Facebook announced that WhatsApp had 1.5bn monthly users in January this year, up 200m (15%) over the preceding 6 months. At a consistent growth rate WhatsApp users now number 1.7bn+. It’s safe to say that WhatsApp is the leading instant messaging app globally. But should it be?
The recent Cambridge Analytica Facebook data breach scandal brought to light the importance of securing personal data. And just in time for GDPR regulations to come into effect across the EU, putting pressure on companies to severely tighten company policies. For that reason, WhatsApp’s Facebook-ownership ought to worry a lot of companies if their employees are using the app.
How many employees actually use the private consumer version of WhatsApp?
We set out to explore its work usage, and whether professionals are worrying about GDPR-compliance as much as we are. We surveyed 500 UK and US professionals between the ages of 24 and 64, which led to the following results.
Of the 71.2% who used WhatsApp, the following said they used it for work:
This is despite the fact that corporate use of WhatsApp is strictly prohibited, as stated in its terms and conditions,: "You will not use (or assist others in using) our Services in ways that: involve any non-personal use of our Services unless otherwise authorized by us."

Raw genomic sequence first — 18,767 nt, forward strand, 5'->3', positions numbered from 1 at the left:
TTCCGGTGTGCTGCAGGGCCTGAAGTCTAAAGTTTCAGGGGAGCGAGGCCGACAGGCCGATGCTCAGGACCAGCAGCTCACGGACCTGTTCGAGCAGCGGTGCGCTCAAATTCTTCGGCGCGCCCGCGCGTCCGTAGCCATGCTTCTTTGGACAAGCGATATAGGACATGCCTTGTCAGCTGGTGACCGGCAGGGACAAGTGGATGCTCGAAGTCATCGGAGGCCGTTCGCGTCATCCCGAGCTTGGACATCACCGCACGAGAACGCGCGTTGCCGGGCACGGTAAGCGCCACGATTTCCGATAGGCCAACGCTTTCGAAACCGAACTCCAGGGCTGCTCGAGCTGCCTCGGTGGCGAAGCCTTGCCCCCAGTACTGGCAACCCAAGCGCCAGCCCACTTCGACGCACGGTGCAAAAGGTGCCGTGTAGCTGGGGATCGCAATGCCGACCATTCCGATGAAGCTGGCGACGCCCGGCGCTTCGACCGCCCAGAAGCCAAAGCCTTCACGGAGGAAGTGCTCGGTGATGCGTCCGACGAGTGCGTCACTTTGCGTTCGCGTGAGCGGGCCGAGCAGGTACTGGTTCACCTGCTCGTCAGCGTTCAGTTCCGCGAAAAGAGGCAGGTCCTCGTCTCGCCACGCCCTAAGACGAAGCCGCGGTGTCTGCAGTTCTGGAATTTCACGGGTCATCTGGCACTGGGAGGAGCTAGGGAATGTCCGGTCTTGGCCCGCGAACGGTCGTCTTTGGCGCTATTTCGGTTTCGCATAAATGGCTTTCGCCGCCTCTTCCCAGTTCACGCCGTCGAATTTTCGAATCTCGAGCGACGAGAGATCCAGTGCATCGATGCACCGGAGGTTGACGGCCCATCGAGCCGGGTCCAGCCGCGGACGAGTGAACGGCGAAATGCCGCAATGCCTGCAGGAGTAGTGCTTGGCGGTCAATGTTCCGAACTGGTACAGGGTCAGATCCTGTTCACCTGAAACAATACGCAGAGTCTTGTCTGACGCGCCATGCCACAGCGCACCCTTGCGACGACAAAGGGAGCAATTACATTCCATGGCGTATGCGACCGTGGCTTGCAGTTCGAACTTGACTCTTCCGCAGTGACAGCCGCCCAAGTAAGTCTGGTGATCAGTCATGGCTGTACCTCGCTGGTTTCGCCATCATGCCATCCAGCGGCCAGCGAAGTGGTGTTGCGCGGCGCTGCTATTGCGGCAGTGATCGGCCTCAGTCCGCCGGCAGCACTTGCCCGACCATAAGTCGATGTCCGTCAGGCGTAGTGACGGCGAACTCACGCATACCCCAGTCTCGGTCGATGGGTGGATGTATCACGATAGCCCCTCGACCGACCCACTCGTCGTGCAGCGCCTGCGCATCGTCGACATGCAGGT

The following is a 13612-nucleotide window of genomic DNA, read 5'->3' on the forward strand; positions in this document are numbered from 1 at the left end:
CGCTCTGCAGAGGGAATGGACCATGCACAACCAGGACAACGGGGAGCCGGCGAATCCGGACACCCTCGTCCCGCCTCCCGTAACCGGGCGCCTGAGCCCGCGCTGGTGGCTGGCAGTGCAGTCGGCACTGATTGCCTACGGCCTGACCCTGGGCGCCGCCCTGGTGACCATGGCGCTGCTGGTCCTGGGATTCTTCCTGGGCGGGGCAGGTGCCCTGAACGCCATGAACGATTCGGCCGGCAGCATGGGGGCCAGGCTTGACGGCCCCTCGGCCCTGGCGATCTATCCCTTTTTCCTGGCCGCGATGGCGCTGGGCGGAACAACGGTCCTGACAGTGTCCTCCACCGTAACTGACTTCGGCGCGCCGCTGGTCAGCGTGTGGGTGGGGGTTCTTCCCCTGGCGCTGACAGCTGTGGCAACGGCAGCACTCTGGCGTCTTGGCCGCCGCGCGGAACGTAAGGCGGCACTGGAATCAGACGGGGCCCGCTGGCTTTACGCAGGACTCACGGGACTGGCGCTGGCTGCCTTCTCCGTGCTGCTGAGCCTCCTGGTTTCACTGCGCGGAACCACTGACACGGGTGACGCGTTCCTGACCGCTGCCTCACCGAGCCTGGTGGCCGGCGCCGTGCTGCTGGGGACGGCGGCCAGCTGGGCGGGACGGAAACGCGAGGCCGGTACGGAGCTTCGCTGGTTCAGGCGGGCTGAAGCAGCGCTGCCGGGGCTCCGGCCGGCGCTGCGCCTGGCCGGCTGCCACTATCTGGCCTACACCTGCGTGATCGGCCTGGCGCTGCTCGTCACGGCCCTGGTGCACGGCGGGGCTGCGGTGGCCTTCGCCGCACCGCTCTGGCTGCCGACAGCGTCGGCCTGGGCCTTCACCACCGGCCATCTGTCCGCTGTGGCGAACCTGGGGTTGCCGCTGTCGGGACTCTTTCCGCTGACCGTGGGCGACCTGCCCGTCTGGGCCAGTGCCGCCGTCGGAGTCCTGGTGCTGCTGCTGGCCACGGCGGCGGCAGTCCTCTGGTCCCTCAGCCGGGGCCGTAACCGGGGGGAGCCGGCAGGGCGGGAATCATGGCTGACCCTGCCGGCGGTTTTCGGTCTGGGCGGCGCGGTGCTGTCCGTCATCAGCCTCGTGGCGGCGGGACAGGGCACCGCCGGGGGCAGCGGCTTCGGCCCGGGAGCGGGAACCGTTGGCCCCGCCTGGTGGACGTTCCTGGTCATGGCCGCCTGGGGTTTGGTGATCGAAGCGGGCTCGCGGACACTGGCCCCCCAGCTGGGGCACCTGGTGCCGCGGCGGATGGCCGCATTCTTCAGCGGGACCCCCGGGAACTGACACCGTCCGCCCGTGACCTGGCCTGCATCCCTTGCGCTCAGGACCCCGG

Of the users who said they used their personal WhatsApp for work, the following said that they would prefer an alternative:
Extrapolating the above data we estimate there are already 650m WhatsApp users globally who are using it for business as well as personal purposes.
According to eMarketer, the number of mobile messaging app users is set to grow from 2bn globally now to 2.5bn by 2021 i.e. 25% growth over the next three years. Scaling up an overall 75% desire for an alternative work messaging app represents a potential market of 1 billion users who are unhappy with using WhatsApp for work.
Companies are increasingly aware of this. 67% of respondents in Ovum's Secure Enterprise Messaging Survey 2017 stated that they allowed employees to use consumer mobile messaging apps because the apps were widely used and it was impossible to effectively block their usage. 47% of respondents indicated that they would like to enable their employees to use a messaging app, but that they did not believe that the use of consumer messaging apps would allow them to comply with relevant industry regulation.
A massive 96% of respondents across the four countries felt that secure communications were either extremely important or important to their company, as their communications records were closely monitored for regulation compliance.
We believe that an alternative to WhatsApp is needed for professionals, and that's why we're busy building Guild. Stay tuned, and do get in touch if you'd like to participate in the private beta.
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